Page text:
We purchased a few items, mainly soap and jam. The vendors only take cash. If you see something you like, don’t hesitate-just buy it. I regret we did not purchase the beaver fur slippers. It impressed me with the number of local wares from the local artist. Vendors were selling Ulu knives, and various carvings made of wood, bone and antler, different fur products, honey, reindeer sausage, and art/photography products. Most of the items sold here are of high quality. If you need a T-shirt, you can find one here! We planned to do a quick walkthrough but still ended up browsing for about an hour.

What to see in Downtown Anchorage Alaska
Anchorage Alaska Photo: by 12019- Pixabay

10. Searching the Enchanting Touristy Shops of Bear Square

The touristy shops of Bear Square are a treasure trove of Alaska-themed souvenirs. From T-shirts and hoodies adorned with bear motifs to keychains, magnets, and postcards featuring stunning Alaskan landscapes, you’ll find a wide variety of keepsakes to commemorate your visit. Take your time to browse through the shops, and choose the perfect memento to remind you of your Alaskan adventure.

Lots of entertainment here; Bear Paw Mining Co. where kids learn how to pan for gold, Bear & Raven Adventure Theater (E Street Theater), and Bear-Ly Enough Ice Cream with flavors of ice cream you would never see in the lower 48. Many tours are located here. You can board the Anchorage City Trolley or hop on Segway Tours of Anchorage for a unique exploration of the city.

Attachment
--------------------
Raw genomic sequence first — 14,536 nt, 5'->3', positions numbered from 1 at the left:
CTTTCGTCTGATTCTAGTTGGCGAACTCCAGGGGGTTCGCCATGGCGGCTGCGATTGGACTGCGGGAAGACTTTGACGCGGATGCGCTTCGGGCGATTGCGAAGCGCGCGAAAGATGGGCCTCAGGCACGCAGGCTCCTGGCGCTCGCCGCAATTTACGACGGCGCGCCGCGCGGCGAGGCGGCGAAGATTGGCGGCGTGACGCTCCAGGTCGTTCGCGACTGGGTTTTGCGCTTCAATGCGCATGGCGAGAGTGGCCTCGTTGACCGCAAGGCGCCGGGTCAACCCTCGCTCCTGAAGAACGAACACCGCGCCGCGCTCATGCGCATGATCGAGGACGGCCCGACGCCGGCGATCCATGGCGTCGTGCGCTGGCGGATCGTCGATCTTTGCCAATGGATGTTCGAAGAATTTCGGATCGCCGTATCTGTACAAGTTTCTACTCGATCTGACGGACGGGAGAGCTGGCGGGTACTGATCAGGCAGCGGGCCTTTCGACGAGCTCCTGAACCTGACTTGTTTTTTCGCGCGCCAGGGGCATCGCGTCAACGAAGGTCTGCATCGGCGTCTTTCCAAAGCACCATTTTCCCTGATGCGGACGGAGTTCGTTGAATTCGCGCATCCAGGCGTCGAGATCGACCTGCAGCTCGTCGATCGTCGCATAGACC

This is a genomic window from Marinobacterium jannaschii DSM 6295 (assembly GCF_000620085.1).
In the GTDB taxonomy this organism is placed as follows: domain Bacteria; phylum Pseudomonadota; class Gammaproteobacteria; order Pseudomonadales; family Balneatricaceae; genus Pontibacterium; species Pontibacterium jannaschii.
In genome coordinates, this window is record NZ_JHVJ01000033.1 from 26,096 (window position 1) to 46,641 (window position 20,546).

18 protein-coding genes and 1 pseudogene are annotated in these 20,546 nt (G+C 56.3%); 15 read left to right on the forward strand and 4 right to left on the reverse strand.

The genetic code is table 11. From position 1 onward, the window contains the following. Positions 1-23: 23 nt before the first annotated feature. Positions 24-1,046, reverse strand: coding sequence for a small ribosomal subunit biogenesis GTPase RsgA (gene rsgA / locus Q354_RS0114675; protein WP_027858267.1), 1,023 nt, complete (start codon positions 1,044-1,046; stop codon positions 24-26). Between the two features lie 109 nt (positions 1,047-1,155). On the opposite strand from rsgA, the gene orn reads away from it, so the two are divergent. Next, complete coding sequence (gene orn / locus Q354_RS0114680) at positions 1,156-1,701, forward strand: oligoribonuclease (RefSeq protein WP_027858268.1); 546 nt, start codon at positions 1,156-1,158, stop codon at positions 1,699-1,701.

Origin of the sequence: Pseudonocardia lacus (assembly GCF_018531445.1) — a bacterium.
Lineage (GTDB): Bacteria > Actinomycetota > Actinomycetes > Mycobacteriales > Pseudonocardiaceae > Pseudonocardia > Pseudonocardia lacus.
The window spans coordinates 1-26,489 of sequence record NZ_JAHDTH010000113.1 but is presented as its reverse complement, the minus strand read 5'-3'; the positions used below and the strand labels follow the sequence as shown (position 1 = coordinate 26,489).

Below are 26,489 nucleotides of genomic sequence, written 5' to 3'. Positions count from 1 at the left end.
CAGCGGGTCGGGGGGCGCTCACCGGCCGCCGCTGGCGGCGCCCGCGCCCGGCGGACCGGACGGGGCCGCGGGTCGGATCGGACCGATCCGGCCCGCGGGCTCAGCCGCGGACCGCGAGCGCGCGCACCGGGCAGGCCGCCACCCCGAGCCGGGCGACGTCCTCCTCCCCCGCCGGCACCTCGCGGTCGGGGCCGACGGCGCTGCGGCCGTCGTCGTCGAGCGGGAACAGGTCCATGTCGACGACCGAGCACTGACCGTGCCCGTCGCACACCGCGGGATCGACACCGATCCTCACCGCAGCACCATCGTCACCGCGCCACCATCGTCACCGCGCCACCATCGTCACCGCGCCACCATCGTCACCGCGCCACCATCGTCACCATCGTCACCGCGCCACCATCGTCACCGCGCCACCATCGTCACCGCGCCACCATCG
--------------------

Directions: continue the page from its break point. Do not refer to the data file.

Aspens in Earthquake Park near Anchorage Alaska
Earthquake Park

11. Shopping the Gift Stores for Local Art & Crafts or Locally Made Products

What to see in Anchorage Alaska-Bear Square, Alaska
Bear Square

There are a few gift stores on 4th Avenue. Grizzly Gifts are the best one if you are looking for one-stop shopping for gifts to take home from Alaska. This is your place! This business has a wide and varied selection of reasonably priced Alaskan souvenirs. There are large stuffed animals sitting out in front of the store. Be sure to get a picture!!

Trapper Jack’s Trading Post has a great selection of T-shirts and hats. The quality of the merchandise seemed excellent and there’s a vast array of shirts. Many are budget-friendly. You can save with a gift coupon from the Alaska Tours Book. I loved the selection at this store.

Iditarod Start Point-Anchorage
Iditarod Start Point-Anchorage

12. The Iconic Iditarod: Celebrating Balto, the Wonder Dog

One thing I loved about Anchorage was the number of beautiful flowers in planters and hanging baskets scattered along the street. The city is also spotless and the people are very friendly. The Iditarod sled dog race begins on Fourth Avenue at D Street. Commemorated by a statue with a dedication plaque, this is the unofficial start line for the race. The Iditarod Trail Sled Dog Race is a legendary event that showcases the indomitable spirit of Alaska and the remarkable bond between humans and their canine companions. Among the many tales that have emerged from this iconic race, one name stands out—Balto, the Wonder Dog.

Balto was a very brave hero who lived from 1919 – March 14, 1933. In 1925 Balto, a Siberian Husky sled dog led his team on the last leg of the serum run to Nome. The serum run delivered the diphtheria antitoxin started by train from Anchorage, Alaska, to Nenana, Alaska. Dog sled was the only mode of transportation to Nome. They needed the vaccine to combat an outbreak of disease. Balto’s heroics saved the lives of many children. The annual Iditarod Trail Sled Dog Race celebrates this “Serum Run”.

Eisenhower Alaska Statehood Monument
Eisenhower Alaska Statehood Monument

13. Eisenhower Alaska Statehood Monument: Honoring a Milestone in Alaska’s History